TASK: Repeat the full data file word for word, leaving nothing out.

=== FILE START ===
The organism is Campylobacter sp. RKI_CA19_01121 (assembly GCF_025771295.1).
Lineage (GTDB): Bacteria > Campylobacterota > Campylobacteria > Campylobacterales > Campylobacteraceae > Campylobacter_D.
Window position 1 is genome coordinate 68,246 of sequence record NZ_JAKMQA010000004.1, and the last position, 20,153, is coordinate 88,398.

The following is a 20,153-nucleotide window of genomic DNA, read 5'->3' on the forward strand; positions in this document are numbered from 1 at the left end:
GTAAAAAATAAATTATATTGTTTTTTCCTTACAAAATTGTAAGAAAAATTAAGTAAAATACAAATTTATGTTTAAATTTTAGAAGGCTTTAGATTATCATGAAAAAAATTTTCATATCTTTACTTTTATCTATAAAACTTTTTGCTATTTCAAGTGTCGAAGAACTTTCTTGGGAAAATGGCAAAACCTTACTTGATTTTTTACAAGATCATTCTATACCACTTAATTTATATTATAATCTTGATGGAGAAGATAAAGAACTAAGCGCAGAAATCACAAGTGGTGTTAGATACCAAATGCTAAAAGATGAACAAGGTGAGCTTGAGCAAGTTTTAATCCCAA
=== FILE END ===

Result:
The organism is Campylobacter sp. RKI_CA19_01121 (assembly GCF_025771295.1).
Lineage (GTDB): Bacteria > Campylobacterota > Campylobacteria > Campylobacterales > Campylobacteraceae > Campylobacter_D.
Window position 1 is genome coordinate 68,246 of sequence record NZ_JAKMQA010000004.1, and the last position, 20,153, is coordinate 88,398.

The following is a 20,153-nucleotide window of genomic DNA, read 5'->3' on the forward strand; positions in this document are numbered from 1 at the left end:
GTAAAAAATAAATTATATTGTTTTTTCCTTACAAAATTGTAAGAAAAATTAAGTAAAATACAAATTTATGTTTAAATTTTAGAAGGCTTTAGATTATCATGAAAAAAATTTTCATATCTTTACTTTTATCTATAAAACTTTTTGCTATTTCAAGTGTCGAAGAACTTTCTTGGGAAAATGGCAAAACCTTACTTGATTTTTTACAAGATCATTCTATACCACTTAATTTATATTATAATCTTGATGGAGAAGATAAAGAACTAAGCGCAGAAATCACAAGTGGTGTTAGATACCAAATGCTAAAAGATGAACAAGGTGAGCTTGAGCAAGTTTTAATCCCAA